Well, thank goodness for 632 St. Peter St., that’s all I’m saying.
Had Tennessee Williams not taken an apartment in the three-story brick building with the iron lacework balconies in late 1946 and early ’47 while toiling away on what would become his most iconic play, he and his Remington Portable might not have been within earshot of the rambling, clanging clamor of the streetcar that once passed nearby on Royal Street.
And if he wouldn’t have been within earshot, he might not have been inspired to have Blanche DuBois ride said streetcar in the play’s opening scene.
And had Blanche not ridden it, Williams’ Pulitzer-winning “A Streetcar Named Desire” very well might have been published under its original title, the decidedly less poetic, less mysterious and less allegorical “The Poker Night.”
That doesn’t mean Williams’ words would have been any less brilliant, but – yeah, just thank goodness for 632 S. Peter St., which is today one of the more noteworthy of New Orleans’ multitude of literary landmarks.
It’s also one of those that boasted an interesting history even before its Tennessee era.
The property on which the house sits can be traced to its original owner, Francois Girard – aka “Sieur Chamilly” – who received it as a land grant from the Company of the Indies in 1722. It passed through a variety of hands in the subsequent decades, including, by 1795, into those of Pierre Pedesclaux, the noted early city notary who would build a home on the site.
Other structures had previously occupied the property, but Pedesclaux’s house – a two-story brick building with a brick kitchen to go with it – appears to be the earliest described in any detail.
Fast-forward a couple or three decades to 1842, and the then-owner of the Pedesclaux house – the magnificently named Madame Augustine Eugenie de Lassize Avart – decided to tear it down and start anew.
To do it, she hired noted architect J.N.B. de Pouilly, who, in addition to his buildings, is known for designing some of the more elaborate tombs occupied by the city’s former elite.
Working with builder Ernest Goudchaux, de Pouilly came up with a quaint 2½-story brick townhouse with a single dormer window and a simple balcony on the second floor, according to the Historic New Orleans Collection’s Collins C. Diboll Vieux Carré Digital Survey.
That’s the structure occupying the site today.
It’s also the structure purchased in 1906 by the classically trained Italian artist Archie Perretti. Not only was it his home, it was his studio for 18 years, the place from which he made a name for himself in portraiture as well as for his creation of frescoes and religious paintings for local churches including St. Louis Cathedral, St. Patrick’s Church and St. Stephen’s Church.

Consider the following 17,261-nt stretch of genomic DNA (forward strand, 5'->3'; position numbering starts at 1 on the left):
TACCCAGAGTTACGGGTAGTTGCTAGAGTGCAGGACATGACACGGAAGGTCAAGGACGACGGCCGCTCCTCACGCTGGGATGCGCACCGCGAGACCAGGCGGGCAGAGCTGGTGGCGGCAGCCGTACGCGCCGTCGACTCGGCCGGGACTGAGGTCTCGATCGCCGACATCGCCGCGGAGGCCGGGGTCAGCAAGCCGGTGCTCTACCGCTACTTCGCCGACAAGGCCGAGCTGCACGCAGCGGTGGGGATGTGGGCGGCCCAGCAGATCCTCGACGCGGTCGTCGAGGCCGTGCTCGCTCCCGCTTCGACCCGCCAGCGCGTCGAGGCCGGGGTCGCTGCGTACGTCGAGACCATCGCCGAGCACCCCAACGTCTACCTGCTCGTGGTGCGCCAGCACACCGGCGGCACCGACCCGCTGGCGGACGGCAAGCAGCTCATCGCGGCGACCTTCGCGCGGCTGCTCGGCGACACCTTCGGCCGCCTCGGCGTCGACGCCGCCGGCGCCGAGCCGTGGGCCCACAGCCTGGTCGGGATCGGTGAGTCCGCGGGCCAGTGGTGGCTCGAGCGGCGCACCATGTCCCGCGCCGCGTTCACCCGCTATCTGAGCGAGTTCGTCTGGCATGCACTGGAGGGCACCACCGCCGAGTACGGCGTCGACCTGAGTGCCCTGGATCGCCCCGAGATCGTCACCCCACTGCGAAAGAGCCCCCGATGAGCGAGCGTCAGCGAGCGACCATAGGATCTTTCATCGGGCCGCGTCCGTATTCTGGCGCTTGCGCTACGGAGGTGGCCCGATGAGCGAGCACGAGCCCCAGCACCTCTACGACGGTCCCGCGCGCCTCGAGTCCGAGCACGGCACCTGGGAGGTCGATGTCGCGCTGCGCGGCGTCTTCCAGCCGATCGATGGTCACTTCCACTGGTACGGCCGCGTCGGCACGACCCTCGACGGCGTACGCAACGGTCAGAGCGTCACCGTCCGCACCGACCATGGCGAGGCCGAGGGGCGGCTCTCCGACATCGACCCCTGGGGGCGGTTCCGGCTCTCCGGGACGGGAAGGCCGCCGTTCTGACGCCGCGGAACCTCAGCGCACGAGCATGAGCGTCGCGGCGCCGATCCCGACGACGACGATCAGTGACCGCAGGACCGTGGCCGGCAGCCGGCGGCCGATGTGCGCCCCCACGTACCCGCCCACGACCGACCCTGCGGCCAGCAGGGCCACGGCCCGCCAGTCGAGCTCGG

At some point in the 20th century – after 1910 but before 1933, photos show – the dormer was taken out and a chunky brick third story added. That third story feels at odds with the rest of the building, lending the building an inelegant, top-heavy feel.
It’s got a skylight, though, and that skylight would prove notable during Williams’ occupation of an apartment at 632 St. Peter starting in October 1946.
“This place has so many memories,” Williams said of New Orleans during an interview with Rex Reed for a 1971 profile in Esquire magazine. “I came here in 1939 to write. I was heartbroken after my sister Rose’s confinement in a psychiatric hospital and I suffered a breakdown myself. In New Orleans I felt a freedom. I could catch my breath here.
“See that bar over there? That used to be called Victor’s. I lived just around the corner in a large room atop of an old house where I worked under a skylight at a large refectory table writing ‘A Streetcar Named Desire.’”
Williams would tip his cap to the old place by giving Stanley and Stella Kowalski’s Elysian Fields home the same street number – 632 – in “Streetcar.”
In his “Memoirs,” published in 1975, Williams described that St. Peter Street home as “one of the loveliest apartments I’ve ever occupied,” once more remembering the skylight and the refectory table – although, interestingly, he placed that apartment on the second floor.
Presumably, he was using the European vernacular, where the ground floor is simply “the ground floor” and the one above – what Americans usually call the second floor – is referred to as the first. That would mean his “second floor” apartment was in that 20th century, third-floor addition, which only makes sense since a skylight would be expected on only the top floor.
It’s unclear what happened to the refectory table, but modern aerial images show a skylight still on the building’s northeast corner. So, if you stand on the opposite sidewalk and face 632 St. Peter – and perhaps crane your neck a little – you can see the third-story window (the one farther from Royal Street) that Williams would have presumably gazed through between sipping Brandy Alexanders at Victor’s.
By March 1947, Williams had moved on. On Dec. 3 of that same year, “Streetcar” opened on Broadway. The rest is literary history.
Thanks in no small part to 632 St. Peter St.
Williams is again in the spotlight this weekend, as the Tennessee Williams New Orleans Literary Festival continues in the French Quarter.
Sources: The Times-Picayune archives; The Historic New Orleans Collection’s Collins C. Diboll Vieux Carré Digital Survey; “The Booklover’s Guide to New Orleans,” by Susan Larson; 64parishes.org; Esquire magazine; “Memoirs,” by Tennessee Williams; Google Maps
Know of a New Orleans building worth profiling in this column, or just curious about one? Contact Mike Scott at firstname.lastname@example.org.